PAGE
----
Grassroots advocacy groups like the Poor People’s Campaign and RepresentUs have particularly been putting pressure on Manchin and Congress to protect voting rights. If they won’t do that, then they say Democrats must end the filibuster, which means Senate bills need 60 votes to advance. However, Manchin and Sen. Kyrsten Sinema, (D-Ariz.), have publicly said they won’t kill the filibuster.
“Manchin knows that his Republican friends aren’t going to support federal protection of voting rights,” Rev. Dr. William J. Barber with the Poor People’s Campaign, said in a statement.
Barber held a virtual press conference Monday to push Manchin to end the filibuster and criticized his support for adding voter I.D. requirements in the Freedom to Vote Act.
“His cooperation on a bill that would expand the right to vote and protect against voter suppression in the states is important, but it’s a cynical performance of concern about the crisis we face if Manchin isn’t willing to vote with his fellow Democrats to override the Republicans’ interposition of any debate on voting rights through the coward’s filibuster.”
RepresentUs CEO Josh Silver said in a statement that “inaction is not an option.”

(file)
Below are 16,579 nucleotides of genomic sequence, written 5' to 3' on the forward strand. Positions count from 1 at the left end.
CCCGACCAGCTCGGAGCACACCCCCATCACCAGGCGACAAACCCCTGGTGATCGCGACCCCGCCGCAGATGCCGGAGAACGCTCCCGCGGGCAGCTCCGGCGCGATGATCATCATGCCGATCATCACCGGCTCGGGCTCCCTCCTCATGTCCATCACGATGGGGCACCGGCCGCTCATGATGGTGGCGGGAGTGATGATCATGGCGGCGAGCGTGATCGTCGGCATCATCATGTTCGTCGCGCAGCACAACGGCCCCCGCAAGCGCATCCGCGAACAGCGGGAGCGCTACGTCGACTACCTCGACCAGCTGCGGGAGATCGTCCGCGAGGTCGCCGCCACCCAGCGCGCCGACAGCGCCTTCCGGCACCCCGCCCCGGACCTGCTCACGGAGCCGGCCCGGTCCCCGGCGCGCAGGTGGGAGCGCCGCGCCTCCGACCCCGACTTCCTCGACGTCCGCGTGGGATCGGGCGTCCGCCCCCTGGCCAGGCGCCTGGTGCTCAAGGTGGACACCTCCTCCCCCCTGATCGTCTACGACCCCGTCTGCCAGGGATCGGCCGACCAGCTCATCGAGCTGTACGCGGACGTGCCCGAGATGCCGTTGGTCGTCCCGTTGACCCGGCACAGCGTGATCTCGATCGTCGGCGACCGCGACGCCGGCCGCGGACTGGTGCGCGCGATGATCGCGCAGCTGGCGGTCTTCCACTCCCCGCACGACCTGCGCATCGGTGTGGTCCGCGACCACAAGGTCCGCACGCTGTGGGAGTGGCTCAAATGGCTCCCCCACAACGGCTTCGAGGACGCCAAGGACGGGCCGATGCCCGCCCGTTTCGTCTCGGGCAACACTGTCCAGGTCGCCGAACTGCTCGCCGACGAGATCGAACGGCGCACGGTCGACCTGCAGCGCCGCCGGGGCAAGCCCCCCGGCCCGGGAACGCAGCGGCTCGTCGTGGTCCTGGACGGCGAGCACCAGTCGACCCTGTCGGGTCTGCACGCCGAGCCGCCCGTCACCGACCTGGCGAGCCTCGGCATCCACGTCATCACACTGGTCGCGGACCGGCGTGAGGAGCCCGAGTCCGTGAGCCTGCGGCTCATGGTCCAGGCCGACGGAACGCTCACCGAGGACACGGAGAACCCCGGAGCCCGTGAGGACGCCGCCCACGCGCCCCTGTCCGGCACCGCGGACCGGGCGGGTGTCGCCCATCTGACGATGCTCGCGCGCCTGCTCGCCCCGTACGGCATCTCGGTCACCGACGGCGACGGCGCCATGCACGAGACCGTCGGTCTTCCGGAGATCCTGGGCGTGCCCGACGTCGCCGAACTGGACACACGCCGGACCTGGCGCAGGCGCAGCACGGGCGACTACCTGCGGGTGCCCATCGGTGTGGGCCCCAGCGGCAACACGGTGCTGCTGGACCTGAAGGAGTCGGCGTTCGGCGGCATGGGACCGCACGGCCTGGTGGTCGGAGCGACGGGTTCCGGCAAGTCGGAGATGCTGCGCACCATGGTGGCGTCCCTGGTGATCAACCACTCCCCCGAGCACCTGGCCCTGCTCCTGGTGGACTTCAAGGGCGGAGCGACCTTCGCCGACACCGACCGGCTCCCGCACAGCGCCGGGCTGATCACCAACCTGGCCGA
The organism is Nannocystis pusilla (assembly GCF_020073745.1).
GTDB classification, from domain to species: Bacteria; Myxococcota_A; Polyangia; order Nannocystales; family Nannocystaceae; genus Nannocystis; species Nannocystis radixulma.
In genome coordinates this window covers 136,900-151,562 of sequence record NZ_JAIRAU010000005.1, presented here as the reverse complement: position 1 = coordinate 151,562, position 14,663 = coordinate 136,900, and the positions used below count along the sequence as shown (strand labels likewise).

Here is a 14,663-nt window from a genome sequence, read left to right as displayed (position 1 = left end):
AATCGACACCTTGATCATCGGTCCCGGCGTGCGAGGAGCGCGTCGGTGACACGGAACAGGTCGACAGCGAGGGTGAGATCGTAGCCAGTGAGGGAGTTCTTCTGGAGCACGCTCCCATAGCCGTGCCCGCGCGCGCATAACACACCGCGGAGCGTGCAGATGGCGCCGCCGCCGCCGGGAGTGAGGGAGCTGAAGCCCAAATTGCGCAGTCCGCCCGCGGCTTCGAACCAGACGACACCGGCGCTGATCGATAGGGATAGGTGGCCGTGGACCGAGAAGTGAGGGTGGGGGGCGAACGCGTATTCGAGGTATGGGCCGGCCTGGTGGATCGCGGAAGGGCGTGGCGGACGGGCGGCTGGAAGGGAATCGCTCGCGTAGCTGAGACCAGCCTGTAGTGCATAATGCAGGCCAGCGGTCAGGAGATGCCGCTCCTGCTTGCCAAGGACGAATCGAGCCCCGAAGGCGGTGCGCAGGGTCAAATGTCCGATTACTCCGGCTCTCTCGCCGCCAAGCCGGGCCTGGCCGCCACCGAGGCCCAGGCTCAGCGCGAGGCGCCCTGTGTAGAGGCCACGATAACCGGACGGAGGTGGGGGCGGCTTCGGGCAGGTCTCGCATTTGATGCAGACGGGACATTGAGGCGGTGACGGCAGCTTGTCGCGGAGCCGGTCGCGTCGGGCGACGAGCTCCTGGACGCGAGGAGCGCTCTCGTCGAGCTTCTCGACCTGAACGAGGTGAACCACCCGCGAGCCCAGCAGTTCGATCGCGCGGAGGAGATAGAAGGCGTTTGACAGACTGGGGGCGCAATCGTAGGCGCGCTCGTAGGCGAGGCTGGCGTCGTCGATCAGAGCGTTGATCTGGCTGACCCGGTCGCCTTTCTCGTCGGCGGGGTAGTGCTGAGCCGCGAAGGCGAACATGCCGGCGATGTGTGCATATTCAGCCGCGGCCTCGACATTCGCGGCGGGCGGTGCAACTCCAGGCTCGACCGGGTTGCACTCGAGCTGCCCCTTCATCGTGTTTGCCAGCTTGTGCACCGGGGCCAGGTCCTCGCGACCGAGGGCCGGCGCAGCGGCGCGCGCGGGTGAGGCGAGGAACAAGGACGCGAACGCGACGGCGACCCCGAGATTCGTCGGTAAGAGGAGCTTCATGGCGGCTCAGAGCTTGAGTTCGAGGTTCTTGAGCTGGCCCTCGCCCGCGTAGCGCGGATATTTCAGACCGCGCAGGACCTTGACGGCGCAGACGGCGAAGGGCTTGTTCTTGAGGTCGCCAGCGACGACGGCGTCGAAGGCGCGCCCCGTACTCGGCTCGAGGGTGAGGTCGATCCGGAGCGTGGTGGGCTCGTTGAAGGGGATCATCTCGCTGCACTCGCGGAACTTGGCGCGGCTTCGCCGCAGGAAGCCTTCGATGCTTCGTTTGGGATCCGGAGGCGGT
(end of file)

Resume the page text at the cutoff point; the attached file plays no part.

“States are already beginning to draw gerrymandered districts and they continue to pass anti-voter laws with little resistance,” he said. “Passing this bill means we can finally ban gerrymandering, ensure baseline voter access, and curb the influence of big money in politics.”
Schumer and other Democrats have insisted they are confident that Manchin will be able to secure 10 Republican votes for the voting rights bill.
“This week, my colleague Senator Manchin, who helped craft this legislation and relied on many of the good practices in West Virginia to do so, is making an effort, a good faith effort, to reach to colleagues on the other side of the aisle to win support of the Freedom to Vote Act—and in fact he has been meeting with a number of our Republican colleagues,” Schumer said.